David Flower
Agent + Director

Sasa Music

Live Music Agency

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The desert is a place of hardship and subtle beauty, a stark world that reveals its secrets slowly and carefully. Life in the desert is resilient and strong, and the people are gentle giants among the sand, storms, and sun. For Saharan blues band Tinariwen, the desert is their home, and their hypnotic and electrifying guitar rock reflects complex realities of their homebase in North West Africa.

Tinariwen are the kings and queens of ‘Assouf’ or guitar poetry from the Sahara Desert. Since the first Festival in the Desert in 2001, which they helped to organise, the band have become one of the most successful and exciting musical exports ever to emerge from west Africa. The founding members spent the 1980s holed-up in Libyan military camps dreaming of dignity and self-determination for their own people, the Kel Tamashek of the southern Sahara, and singing songs for a entire generation of young Touareg. Their rolling yearning grooves and uncompromising messages of simplicity and freedom, distilled over twenty years of struggle, rebellion and exile, have earned them two BBC World Music Award nominations, countless accolades and citations, the attention of high-profile fans such as Robert Plant, Santana, Edge and Thom Yorke, and the enduring respect of their own people. Their latest album ‘Aman Iman’ made the top 10 albums of 2007 in the Observer Music Magazine, Songlines, the Independent, Word Magazine, HMV Choice, fRoots amongst many others.

How do you compress a thirty-year epic into a few pages?  Tinariwen, whose back-story has variously been described as “the most compelling of any band” (Songlines), “the most rock’n’roll of them all” (The Irish Times), “hard-bitten” (Slate.com) and “dramatic” (The Independent), are both a dream and a nightmare for any aspiring music writer:  a dream because the most superficial ‘headlines’ of their tale – rebellion, guns and guitars, desert nomads, Ghadaffi, the real Saharan blues – are like easy nuggets of gold to thrill-seeking journalists and literary prospectors.  And a nightmare, because none of these clichés really do the band justice or even begin to describe who they are, what they feel or the music they play.   The following comprises only the chapter headings, the main way markers of the long road the group have travelled from the wild empty places of the southern Sahara desert to the concert stages of the world.

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+ Latest MusicListenTinariwen Soundcloud
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+ In The Press

  • “listening to Tinariwen is like dropping a bucket into a deep well.”
    Robert Plant
  • “I really appreciated them. They come from a hard place. It’s very different when people are singing for their life, rather than just to eat. It’s really the edge who introduced me to this music. It’s true that this kind of music is like a breath, that I can feel. It’s the discovery of new sounds, new harmonies. We’re trying to get inspired, but just a little bit. We don’t want to end up being tourists.”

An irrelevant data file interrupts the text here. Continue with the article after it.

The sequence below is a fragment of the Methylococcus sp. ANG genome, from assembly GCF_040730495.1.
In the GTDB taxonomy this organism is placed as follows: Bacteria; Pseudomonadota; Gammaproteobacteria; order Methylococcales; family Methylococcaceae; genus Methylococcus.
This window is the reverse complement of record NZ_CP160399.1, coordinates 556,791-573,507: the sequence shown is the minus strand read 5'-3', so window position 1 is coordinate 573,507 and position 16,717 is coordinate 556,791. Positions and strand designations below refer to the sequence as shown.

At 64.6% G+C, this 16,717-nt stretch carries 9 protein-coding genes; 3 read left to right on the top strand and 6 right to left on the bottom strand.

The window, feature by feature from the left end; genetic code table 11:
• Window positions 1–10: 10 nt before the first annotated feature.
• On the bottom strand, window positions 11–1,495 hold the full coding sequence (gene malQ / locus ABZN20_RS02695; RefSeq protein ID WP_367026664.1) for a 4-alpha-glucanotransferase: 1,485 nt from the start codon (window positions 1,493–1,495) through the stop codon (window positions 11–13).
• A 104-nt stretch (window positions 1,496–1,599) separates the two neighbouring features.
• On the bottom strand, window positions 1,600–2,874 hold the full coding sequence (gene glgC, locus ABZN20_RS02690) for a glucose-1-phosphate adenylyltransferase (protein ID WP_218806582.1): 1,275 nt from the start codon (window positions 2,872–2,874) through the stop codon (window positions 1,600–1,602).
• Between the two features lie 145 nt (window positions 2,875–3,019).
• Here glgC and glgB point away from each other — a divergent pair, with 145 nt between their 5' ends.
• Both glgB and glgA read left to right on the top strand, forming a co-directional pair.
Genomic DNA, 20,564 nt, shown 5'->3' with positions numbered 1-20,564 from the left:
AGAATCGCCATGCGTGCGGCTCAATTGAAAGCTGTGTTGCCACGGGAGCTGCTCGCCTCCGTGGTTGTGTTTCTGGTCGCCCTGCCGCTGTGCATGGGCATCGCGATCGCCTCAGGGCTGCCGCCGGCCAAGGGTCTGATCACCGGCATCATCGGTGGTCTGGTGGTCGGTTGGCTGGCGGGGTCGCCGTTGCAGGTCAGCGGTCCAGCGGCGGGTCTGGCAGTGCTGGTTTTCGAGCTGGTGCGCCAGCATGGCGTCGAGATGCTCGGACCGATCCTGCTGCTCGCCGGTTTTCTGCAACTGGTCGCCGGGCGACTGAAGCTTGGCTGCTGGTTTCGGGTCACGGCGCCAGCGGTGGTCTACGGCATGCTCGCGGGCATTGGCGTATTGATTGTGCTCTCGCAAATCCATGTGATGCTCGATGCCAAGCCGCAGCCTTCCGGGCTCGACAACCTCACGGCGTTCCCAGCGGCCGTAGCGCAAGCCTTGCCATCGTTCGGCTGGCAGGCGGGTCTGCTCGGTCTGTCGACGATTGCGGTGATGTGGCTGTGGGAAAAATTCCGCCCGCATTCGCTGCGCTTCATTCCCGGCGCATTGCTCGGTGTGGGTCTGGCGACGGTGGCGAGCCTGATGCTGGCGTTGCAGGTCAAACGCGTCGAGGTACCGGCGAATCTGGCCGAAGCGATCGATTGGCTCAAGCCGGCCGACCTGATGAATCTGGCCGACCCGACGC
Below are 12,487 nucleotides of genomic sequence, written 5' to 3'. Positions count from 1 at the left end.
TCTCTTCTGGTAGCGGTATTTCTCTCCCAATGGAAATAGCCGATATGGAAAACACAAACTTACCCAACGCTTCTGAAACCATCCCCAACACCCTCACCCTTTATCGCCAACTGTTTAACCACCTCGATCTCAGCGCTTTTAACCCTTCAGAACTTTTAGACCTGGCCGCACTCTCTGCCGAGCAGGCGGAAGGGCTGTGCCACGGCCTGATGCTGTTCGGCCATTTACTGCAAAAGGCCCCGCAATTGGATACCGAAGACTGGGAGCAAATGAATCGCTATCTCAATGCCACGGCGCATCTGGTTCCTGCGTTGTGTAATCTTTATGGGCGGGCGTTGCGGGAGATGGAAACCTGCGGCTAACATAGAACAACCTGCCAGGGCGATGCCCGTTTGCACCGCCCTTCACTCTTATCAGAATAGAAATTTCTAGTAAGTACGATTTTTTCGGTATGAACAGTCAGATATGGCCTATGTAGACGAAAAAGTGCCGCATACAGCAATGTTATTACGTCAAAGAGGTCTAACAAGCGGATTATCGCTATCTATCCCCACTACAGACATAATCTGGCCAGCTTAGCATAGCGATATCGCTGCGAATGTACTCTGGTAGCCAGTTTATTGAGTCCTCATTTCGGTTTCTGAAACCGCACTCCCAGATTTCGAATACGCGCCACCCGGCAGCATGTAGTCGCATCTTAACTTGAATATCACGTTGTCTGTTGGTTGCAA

Bono (U2)
  • “The clock was totally taken from this weird ‘Arabian festival in the desert’ that Robert Plant did. There are a couple of tracks where these guitar players from Mali play these amazing riffs. So i copied their style and improvised for 10 minutes and then just randomly recorded bits until i captured something of what they were doing.”
    Thom Yorke (Radiohead) : Mojo Magazine, UK
  • “To share this stage with Tinariwen is a real joy because when I hear them I hear the beginning of the music of the Mississippi and of Muddy Waters, Jeff Beck, BB King, Little Walter, Otis Rush, Buddy Guy... This is where it all comes from, they are the originators.”
    Carlos Santana : (on stage at the Montreux Jazz Festival 2006)
  • “They were proper rebels, and what a wonderful way to advertise a problem to the world : through music. You don’t have to understand the words to hear something deeper in it. It’s the mood that says it all.”
    Damon Albarn, Q Magazine UK
  • "We were simultaneously stunned that we'd never heard of them before and amazed at how bad they made everyone else look!”
    Kyp Malone & Tunde Adebimpe (Tv On The Radio) : BBC
  • “...SO Much amazing music inspired us on this record. We listened to Rammstein and Tinariwen, one after the other, and the middle part of ‘42’ came naturally from that. There were no limits.”
    Chris Martin (Coldplay) (talking about the album ‘Viva La Vida’ to Rock’n’ Folk France)

+ Music


  • + Releases

    Released: 2019-09-06

    AMADJAR Image
    + Releases

    Released: 2017-02-10

    ELWAN Image
    + Releases

    Released: 2014

    Emmaar Image
    + Releases

    Released: 2011

    Tassili Image
  • + Releases

    Released: 2009

    Imidiwan Image
    + Releases

    Aman Iman
    Independiente/World Village USA
    Released: 2007

    Aman Iman Image